Whether your organization has been in business for 50 years or is just starting out, it’s never too late (or too early) to craft a statement that captures your mission. It’s not easy! But if you get to the heart of the matter, you will have a mission and goals that your people connect with.
To define a mission that really resonates with people and inspires them to be emotionally invested, you’ve got to dig deep into your gooey insides for the real answer. Think about what your company is really all about. What makes it special and unique? What problems is it trying to solve? What ideals motivate your best staff members to put in that something extra and see a project to a successful finish? If you founded the company, what inspired you to put in the long hours and dedication necessary to get the place off the ground? I can’t tell you what your inspirational message will be, but when you finally have it and you say it out loud, it should ignite a fire in your belly.
At Alcorn McBride, “we create innovative tools that empower attraction designers to bring memorable experiences to life.” That mission absolutely fires me up every day. Our team is driven by the mutual desire to meet tough problems with creative technology solutions. The real reward is being closely connected to the designers we work with, so that we can celebrate building amazing attractions together.
Once you’ve figured out why your company really exists, take the time to make sure that this inspirational message becomes woven into the fabric of your organization. It should be spoken out loud whenever important decisions are being discussed, broadcast in your recruiting efforts, and at the forefront of your company’s marketing campaign. If you do this right, everyone who hears your company’s name should know exactly what the organization and its people stand for. This will attract employees who are inspired by your message, and it will also attract clients whose passions align with your long-term goals.
On the flip side, you may find that your message doesn’t resonate well with some employees and clients. If so, that’s ok. The mission helps you stay on your true path, but that path may not be for everyone. Some employees might not be fulfilled working at your organization, or by their role on the team. A client that doesn’t align well with your company values might lead you and your team in an unfulfilling and unproductive direction. Both situations have the potential to hurt morale and stifle even the strongest of companies. Knowing what your company stands for is the best way to figure out who you can and cannot make happy. It ensures that you cultivate the right team, client base, and project workload so that everyone involved is engaged and inspired by the work they are doing.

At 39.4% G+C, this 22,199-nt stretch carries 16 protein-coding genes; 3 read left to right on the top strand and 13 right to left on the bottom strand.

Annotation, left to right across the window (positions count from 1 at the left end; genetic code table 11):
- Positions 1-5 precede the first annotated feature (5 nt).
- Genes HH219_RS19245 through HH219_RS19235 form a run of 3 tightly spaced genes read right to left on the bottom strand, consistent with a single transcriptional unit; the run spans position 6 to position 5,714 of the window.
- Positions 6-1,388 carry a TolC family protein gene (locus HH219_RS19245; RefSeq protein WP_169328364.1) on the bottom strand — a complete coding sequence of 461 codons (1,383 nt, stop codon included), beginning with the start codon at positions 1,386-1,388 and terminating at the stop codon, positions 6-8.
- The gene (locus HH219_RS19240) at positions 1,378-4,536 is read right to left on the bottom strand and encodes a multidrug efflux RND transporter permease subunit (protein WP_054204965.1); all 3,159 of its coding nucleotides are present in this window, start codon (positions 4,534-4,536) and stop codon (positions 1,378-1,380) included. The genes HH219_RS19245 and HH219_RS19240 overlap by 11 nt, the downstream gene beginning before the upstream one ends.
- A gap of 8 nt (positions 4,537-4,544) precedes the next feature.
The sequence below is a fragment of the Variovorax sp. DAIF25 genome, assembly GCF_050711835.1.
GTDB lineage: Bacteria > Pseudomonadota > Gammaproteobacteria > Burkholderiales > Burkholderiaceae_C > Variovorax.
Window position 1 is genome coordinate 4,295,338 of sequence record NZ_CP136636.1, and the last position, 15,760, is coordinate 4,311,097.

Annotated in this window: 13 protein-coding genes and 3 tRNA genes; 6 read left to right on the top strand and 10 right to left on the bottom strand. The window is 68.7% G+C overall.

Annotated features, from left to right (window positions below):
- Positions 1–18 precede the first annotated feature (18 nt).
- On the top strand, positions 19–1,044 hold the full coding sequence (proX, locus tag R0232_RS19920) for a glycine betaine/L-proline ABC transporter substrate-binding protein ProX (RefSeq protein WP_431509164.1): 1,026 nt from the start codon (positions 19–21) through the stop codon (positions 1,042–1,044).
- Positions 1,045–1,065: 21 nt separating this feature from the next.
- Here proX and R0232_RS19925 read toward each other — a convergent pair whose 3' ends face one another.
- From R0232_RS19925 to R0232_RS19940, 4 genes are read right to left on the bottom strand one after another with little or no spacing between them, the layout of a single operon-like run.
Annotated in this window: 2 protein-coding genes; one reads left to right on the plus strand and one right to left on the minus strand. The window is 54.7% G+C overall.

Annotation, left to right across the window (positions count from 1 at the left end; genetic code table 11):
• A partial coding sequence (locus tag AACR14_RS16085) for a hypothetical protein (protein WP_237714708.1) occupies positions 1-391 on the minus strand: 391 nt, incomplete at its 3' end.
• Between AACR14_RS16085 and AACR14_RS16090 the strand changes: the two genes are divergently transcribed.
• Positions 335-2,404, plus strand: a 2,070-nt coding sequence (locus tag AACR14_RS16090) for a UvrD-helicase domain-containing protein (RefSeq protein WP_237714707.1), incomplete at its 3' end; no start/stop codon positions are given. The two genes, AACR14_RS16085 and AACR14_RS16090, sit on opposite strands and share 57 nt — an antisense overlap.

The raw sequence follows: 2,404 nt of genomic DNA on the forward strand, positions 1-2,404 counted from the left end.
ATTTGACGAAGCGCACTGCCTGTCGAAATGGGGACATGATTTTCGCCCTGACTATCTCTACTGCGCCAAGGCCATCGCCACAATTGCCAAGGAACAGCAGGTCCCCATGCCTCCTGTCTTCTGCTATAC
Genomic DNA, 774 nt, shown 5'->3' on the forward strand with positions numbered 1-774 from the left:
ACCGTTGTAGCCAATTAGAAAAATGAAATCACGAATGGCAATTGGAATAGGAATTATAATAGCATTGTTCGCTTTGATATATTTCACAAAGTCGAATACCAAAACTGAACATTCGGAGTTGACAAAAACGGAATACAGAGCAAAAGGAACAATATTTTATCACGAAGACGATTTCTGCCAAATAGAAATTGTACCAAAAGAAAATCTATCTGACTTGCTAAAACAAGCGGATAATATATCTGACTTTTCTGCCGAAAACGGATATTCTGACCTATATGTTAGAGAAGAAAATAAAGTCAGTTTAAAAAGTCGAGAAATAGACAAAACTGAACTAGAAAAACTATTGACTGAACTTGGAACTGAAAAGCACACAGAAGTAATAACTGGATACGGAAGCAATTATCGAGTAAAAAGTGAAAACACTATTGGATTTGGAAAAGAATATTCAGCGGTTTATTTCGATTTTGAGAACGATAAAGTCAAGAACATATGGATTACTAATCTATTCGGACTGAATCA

I wish I could say that the hard work stops there, but defining a clear mission is just the beginning of building a strong foundation for your company culture. Like designing a successful rocket, building a successful company culture is an ongoing effort that requires purpose and dedication.
He probably wasn’t thinking about rockets or coaster lifts when he spoke, but I appreciate the wisdom of the late author and business coach Zig Ziglar, who said, “Your attitude, not your aptitude, will determine your altitude.” If a team of fewer than 400 people running on rocket fumes can take a company from ashes to industry icon in 56 days, just imagine what any of us can achieve. • • •